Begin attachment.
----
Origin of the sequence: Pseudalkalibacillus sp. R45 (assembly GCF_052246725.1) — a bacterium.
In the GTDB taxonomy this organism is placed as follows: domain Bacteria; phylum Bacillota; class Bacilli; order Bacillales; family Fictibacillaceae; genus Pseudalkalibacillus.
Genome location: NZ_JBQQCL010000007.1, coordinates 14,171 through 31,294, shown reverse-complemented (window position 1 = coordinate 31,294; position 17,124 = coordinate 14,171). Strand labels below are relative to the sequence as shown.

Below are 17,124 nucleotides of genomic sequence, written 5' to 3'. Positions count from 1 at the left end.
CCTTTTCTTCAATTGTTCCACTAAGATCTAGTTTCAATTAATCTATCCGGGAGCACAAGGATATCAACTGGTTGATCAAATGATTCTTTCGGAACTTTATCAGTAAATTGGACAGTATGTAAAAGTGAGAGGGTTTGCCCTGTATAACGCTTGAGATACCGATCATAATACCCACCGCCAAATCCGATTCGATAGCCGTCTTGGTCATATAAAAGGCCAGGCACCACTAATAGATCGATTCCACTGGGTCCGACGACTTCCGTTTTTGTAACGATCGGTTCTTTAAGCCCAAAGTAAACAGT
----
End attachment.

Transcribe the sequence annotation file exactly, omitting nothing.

Origin of the sequence: Pseudalkalibacillus sp. R45 (assembly GCF_052246725.1) — a bacterium.
In the GTDB taxonomy this organism is placed as follows: domain Bacteria; phylum Bacillota; class Bacilli; order Bacillales; family Fictibacillaceae; genus Pseudalkalibacillus.
Genome location: NZ_JBQQCL010000007.1, coordinates 14,171 through 31,294, shown reverse-complemented (window position 1 = coordinate 31,294; position 17,124 = coordinate 14,171). Strand labels below are relative to the sequence as shown.

Below are 17,124 nucleotides of genomic sequence, written 5' to 3'. Positions count from 1 at the left end.
CCTTTTCTTCAATTGTTCCACTAAGATCTAGTTTCAATTAATCTATCCGGGAGCACAAGGATATCAACTGGTTGATCAAATGATTCTTTCGGAACTTTATCAGTAAATTGGACAGTATGTAAAAGTGAGAGGGTTTGCCCTGTATAACGCTTGAGATACCGATCATAATACCCACCGCCAAATCCGATTCGATAGCCGTCTTGGTCATATAAAAGGCCAGGCACCACTAATAGATCGATTCCACTGGGTCCGACGACTTCCGTTTTTGTAACGATCGGTTCTTTAAGCCCAAAGTAAACAGT